Now, because many Nigerians are acquiring higher certificates, there has been a relative reduction in the value of degrees and diplomas. The last JAMB/UTME, 1.5 million people wrote it, seeking for few available spaces, while in the past people were encouraged with scholarships to go to university. The value of wages has as well depreciated. Most jobs available are the low-paying jobs where the take home on average for a graduate is N50, 000. Even then, most companies prefer those with OND, who they can pay even ridiculously lower still, stacking the cards even more against university graduates.
How far can that go when you factor in that a two-bedroom flat on average, depending on location, ranges from N250, 000 to N450, 000? And most Lagos landlords will still want you to pay at least a year and half rent, if not two or three years, with agency and agreement fees, never minding the new Lagos tenancy law. Transport fare is there, you have to pay the national electricity provider, PHCN, and, yes, money to fuel generator. Forget a car. You have to feed, you have to wear clothes. Even the minimum wage of N18, 000 government is reluctant to pay can go nowhere.
So, when you discuss marriage with such a person, as my dad used to say then, “he will parry your punches.” And as this generation marries late, it also means that they tend to have more sexual partners than previous generations. They are more prone to sexually transmitted diseases, including HIV. Yet, in Nigeria, paper qualification matters a great deal. But today a degree only places you where blue-collar people of the same age were 30 or 40 years ago.
Even then, the transition to adulthood gets tougher the lower you go on the educational and economic ladder. Companies and industries should increase exponentially with the increased turnover of skilled manpower. Instead, many are folding up, and many still are relocating to neighbouring countries. The increased number of graduates that should be an asset has been made a liability. And what should be strength has been made a weakness.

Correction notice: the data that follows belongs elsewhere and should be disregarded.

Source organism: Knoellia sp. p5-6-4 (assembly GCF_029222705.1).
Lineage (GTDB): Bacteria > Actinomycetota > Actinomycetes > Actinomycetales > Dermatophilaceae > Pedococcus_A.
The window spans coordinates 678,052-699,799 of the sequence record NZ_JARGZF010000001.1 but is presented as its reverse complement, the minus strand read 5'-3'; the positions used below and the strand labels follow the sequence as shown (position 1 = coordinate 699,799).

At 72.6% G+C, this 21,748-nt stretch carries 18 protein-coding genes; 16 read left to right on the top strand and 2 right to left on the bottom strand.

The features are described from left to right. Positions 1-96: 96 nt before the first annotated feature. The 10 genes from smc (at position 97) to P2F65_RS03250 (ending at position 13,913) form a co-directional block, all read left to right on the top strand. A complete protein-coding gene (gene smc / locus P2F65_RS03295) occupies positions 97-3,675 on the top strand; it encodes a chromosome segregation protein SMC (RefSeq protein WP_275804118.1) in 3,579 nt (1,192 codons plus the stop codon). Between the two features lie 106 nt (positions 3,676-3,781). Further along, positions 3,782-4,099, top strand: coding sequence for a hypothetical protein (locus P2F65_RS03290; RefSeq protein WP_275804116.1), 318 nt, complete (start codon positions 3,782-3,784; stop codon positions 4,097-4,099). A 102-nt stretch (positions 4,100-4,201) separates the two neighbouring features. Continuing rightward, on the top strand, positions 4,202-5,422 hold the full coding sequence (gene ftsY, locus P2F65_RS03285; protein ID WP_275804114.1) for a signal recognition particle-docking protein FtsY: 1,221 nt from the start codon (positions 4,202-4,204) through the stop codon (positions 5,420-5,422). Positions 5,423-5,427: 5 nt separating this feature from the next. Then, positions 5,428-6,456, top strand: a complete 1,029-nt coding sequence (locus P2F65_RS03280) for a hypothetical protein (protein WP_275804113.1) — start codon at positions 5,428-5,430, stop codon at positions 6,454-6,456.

Furthermore, Nigerian government pays lip service to issues concerning its youths, and will not let them have a voice. Any sort of programme that government says is for the youth is usually paternalistic, anachronistic and hypocritical, another avenue to enrich themselves. For them, young people are objects rather than resources. If they are not used as political thugs, they are killed serving their fatherland. What hope for the youths whose society seems to suffer from ephebiphobia and adultism?
The adults have remained agents of youth suppression, and have systemically denied them economic power. Till today, there are many old men and women, who are on pension and have continually denied the younger ones job opportunities because, after normally retiring from active service, they have remained in the system on contracts, which they renew yearly. In politics, it is still the same old people that are recycled – spent forces that have their greedy paws on political appointments, committees and boards. Only death or incapacitation can wrench these off them.
But this should not be so. Inter-generational equity should be the norm. For Nigeria to achieve greatness, it must harness the great potential of her youths, who are indeed her future. The government and society must understand that they are morally responsible for helping the youths find their bearing. There should be jobs, social security, mentoring and easy access to credit at low interest rates. Indeed, it will take a society that strives for social justice; indeed, it will take leadership that sees the promise of the future!
• Dr. Odoemena, a medical practitioner, wrote from Lagos.
“Opinion pieces of this sort published on RISE Networks are those of the original authors and do not in anyway represent the thoughts, beliefs and ideas of RISE Networks.”